“Amidst all the noise of de-coupling and de-globalization, somewhat unexpectedly, the pandemic has deepened ties between China and the rest of the world,” wrote Larry Hu, China’s chief economist for Macquarie Capital, in a statement. research report.
“After recovering from its own Covid-19 crisis, China was open for business as the pandemic triggered a huge demand in the United States (and other countries) for Covid-19-related goods,” Kuijs said.
Meanwhile, China’s trade relations with the United States became even more unbalanced: Beijing’s trade surplus with Washington rose to $ 317 billion by 2020, a 7% increase from the previous year and the second-highest amount recorded, according to Iris Pang, chief economist for Greater China at ING . The amount is only 7 billion. $ Shy from the 2018 level when Trump launched a blistering trade war to correct what he called a skewed relationship with the world’s second largest economy.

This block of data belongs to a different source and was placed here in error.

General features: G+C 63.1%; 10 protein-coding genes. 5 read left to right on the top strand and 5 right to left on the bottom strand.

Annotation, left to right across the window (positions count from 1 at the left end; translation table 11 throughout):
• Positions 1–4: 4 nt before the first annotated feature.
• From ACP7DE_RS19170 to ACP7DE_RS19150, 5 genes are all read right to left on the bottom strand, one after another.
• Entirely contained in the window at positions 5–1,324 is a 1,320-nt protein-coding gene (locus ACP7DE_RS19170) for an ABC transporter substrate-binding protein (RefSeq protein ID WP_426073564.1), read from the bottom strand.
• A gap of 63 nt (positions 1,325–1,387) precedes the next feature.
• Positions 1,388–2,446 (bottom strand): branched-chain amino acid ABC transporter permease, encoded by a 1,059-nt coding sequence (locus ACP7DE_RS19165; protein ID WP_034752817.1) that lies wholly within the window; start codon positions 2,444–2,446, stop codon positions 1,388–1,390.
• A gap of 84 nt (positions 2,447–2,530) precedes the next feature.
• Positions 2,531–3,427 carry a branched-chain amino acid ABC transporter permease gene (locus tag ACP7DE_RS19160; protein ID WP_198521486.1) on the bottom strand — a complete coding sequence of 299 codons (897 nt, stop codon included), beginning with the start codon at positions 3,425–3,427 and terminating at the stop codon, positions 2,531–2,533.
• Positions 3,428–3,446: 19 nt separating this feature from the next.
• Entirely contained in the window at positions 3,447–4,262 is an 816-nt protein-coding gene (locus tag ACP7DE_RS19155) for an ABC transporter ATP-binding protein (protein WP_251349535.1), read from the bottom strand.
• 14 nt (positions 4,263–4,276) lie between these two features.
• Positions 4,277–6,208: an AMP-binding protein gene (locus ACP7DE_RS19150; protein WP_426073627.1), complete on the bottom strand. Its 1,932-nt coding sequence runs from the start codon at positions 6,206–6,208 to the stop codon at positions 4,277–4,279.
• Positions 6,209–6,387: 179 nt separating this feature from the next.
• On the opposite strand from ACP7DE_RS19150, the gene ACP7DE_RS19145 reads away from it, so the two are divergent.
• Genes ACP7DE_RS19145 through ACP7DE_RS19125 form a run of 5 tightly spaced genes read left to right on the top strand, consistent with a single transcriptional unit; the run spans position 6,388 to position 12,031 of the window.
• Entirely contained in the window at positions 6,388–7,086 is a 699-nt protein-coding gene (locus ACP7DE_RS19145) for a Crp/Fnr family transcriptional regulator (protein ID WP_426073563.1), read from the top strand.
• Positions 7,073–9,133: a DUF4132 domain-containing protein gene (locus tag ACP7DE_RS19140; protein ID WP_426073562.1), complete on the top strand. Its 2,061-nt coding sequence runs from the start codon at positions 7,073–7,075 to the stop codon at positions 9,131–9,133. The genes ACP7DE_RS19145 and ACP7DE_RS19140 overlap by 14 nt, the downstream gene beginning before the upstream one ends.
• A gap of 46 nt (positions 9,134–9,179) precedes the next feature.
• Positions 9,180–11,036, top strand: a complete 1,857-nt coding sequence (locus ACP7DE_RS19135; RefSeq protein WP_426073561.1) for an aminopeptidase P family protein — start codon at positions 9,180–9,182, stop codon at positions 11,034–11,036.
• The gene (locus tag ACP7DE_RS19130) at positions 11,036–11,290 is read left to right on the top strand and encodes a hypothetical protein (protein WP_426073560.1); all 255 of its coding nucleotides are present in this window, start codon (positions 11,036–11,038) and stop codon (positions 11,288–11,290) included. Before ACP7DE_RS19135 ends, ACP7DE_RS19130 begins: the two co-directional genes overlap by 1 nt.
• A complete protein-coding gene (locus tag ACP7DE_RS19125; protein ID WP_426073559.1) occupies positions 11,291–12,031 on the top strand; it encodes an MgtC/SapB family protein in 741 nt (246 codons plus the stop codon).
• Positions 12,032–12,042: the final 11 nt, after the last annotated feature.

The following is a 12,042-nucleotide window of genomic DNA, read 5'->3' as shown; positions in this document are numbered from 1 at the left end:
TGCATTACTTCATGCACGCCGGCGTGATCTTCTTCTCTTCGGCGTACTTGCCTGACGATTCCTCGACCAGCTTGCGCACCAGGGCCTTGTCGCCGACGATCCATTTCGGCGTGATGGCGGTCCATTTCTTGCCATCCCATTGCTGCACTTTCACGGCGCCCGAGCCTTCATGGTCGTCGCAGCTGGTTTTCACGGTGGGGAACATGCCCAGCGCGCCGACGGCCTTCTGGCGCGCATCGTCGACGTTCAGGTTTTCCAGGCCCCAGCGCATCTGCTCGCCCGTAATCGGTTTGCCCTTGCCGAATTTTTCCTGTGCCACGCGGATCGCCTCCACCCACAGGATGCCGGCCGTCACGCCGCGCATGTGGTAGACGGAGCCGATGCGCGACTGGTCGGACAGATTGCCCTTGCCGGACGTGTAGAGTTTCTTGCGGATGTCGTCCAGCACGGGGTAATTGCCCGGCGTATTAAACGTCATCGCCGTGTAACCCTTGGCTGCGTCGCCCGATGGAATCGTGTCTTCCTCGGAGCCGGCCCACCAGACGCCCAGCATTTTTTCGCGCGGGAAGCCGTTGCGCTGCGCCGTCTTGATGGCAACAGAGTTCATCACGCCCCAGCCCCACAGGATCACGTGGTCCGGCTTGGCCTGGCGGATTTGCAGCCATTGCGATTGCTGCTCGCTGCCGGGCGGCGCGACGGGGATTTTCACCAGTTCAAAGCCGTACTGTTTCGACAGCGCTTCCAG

“Judging by the rising US imports from China in 2020, it seems fair to say that Trump’s trade war with the country failed,” Kuijs said.
“As [China] plays a critical role in many supply chains and remains a fundamentally very competitive place to produce, it’s much easier said than done to ‘disconnect’ from it, “Kuijs said.
However, China’s future is not without its challenges. Analysts point out that President-elect Joe Biden is unlikely to turn around any of the pressure on the country after he takes office next week.
“The Biden government will take a different, less belligerent and more stable approach to China,” Kuijs said. “But it is politically not possible for Biden to remove tariffs on Chinese goods soon.”